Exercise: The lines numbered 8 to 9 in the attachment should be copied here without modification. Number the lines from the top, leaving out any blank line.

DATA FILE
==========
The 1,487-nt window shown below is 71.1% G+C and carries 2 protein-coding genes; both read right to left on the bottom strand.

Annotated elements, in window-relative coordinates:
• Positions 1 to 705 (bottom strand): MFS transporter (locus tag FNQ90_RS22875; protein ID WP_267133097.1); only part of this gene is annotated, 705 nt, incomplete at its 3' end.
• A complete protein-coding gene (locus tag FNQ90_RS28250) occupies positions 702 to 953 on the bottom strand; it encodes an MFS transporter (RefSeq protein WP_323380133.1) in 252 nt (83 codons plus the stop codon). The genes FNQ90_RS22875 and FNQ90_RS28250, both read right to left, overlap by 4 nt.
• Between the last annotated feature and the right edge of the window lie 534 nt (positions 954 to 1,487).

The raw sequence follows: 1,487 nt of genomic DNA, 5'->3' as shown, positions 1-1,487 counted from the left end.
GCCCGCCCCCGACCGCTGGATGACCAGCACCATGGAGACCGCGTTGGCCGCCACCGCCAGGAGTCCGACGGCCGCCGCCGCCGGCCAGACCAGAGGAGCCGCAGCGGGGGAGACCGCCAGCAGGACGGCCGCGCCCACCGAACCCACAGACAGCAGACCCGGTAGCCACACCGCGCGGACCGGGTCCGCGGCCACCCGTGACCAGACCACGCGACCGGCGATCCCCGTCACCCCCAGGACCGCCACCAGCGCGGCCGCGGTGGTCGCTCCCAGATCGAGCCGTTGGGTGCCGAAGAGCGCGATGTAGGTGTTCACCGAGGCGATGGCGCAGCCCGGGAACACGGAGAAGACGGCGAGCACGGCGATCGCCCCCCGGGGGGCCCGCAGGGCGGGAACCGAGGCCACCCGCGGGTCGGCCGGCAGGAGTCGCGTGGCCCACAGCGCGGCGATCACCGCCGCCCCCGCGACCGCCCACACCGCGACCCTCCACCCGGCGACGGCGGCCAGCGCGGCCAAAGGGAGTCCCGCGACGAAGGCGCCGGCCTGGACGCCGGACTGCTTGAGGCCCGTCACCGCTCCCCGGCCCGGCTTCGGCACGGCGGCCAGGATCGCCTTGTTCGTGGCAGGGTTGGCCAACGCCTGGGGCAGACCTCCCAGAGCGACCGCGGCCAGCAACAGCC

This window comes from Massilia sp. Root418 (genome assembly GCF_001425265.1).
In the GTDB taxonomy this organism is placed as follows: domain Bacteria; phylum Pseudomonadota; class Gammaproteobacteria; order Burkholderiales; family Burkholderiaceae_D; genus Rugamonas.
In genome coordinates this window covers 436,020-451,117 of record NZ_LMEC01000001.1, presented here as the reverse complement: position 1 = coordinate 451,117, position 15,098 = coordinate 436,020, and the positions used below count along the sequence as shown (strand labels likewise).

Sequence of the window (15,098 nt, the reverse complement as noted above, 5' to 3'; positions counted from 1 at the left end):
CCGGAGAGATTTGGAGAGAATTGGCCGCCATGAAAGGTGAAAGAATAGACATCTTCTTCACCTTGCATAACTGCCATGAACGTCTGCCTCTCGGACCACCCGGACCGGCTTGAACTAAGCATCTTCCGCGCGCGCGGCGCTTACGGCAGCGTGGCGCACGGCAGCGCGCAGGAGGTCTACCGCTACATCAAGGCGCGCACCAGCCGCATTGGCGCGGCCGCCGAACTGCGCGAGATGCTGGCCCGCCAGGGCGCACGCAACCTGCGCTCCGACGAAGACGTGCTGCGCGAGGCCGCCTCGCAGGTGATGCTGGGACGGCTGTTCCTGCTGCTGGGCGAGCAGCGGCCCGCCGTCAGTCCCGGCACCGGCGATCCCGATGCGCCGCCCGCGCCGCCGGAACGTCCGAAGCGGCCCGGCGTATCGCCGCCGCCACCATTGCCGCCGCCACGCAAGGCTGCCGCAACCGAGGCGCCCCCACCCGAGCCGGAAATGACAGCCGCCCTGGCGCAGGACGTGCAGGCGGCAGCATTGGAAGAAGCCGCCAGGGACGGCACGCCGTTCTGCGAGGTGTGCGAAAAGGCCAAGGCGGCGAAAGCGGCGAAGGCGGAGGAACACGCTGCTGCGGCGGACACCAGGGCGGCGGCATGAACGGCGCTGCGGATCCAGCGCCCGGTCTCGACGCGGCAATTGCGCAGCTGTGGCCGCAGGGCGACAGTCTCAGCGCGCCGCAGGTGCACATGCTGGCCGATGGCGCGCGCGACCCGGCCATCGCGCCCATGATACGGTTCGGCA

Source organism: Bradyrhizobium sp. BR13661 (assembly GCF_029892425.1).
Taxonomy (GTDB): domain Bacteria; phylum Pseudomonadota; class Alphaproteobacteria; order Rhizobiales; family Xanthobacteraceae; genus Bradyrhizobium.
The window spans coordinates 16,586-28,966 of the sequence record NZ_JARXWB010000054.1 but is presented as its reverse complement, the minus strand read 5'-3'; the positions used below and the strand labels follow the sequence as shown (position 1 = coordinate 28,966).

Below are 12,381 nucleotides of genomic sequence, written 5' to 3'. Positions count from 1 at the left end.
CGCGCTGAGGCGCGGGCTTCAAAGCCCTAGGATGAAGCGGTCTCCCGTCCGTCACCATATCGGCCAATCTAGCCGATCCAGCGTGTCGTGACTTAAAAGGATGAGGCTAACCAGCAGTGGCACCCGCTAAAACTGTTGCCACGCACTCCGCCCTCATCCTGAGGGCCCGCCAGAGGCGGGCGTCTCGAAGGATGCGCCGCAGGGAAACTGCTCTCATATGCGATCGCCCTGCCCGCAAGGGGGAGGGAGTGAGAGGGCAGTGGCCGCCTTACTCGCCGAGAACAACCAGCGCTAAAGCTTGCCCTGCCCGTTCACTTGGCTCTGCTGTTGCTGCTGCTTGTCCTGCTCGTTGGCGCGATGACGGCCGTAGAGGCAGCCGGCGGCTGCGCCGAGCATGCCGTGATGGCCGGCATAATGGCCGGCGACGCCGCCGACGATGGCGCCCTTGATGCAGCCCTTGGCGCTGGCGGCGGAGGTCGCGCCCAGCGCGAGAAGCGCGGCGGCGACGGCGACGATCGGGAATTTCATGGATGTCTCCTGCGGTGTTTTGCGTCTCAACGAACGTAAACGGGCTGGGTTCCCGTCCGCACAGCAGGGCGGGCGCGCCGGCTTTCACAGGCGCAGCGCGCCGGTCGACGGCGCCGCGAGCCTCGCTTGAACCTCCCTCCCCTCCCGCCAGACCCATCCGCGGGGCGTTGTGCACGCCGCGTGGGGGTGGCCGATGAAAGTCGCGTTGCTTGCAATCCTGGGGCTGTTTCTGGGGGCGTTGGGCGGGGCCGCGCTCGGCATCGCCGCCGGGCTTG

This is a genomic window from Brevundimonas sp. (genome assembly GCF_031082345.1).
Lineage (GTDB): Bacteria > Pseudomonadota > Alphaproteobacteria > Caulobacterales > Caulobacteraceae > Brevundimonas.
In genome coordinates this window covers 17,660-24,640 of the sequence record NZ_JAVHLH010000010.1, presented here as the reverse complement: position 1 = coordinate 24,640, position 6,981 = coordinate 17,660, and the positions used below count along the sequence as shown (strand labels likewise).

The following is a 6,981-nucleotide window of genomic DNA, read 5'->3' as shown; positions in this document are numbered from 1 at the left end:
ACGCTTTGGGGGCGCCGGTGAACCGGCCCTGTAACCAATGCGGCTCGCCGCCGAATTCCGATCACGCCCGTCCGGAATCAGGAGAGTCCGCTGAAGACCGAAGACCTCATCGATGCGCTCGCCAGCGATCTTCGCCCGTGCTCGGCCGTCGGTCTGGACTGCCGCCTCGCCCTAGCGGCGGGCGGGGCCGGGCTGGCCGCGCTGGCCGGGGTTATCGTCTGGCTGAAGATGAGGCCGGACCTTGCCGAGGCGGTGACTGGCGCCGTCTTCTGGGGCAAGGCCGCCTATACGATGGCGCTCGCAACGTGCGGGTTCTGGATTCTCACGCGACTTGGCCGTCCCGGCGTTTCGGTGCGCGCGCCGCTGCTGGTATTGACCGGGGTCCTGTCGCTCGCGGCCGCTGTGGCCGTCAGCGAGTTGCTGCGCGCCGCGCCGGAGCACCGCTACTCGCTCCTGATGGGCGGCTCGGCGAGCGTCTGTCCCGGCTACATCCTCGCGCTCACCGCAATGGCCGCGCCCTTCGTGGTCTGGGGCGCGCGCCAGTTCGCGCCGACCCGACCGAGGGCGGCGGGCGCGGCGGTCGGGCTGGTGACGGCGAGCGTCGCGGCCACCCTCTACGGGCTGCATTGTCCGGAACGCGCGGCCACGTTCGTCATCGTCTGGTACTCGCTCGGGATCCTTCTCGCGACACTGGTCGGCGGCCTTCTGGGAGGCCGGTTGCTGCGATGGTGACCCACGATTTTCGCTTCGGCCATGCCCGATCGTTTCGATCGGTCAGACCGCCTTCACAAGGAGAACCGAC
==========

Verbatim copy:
This window comes from Massilia sp. Root418 (genome assembly GCF_001425265.1).
In the GTDB taxonomy this organism is placed as follows: domain Bacteria; phylum Pseudomonadota; class Gammaproteobacteria; order Burkholderiales; family Burkholderiaceae_D; genus Rugamonas.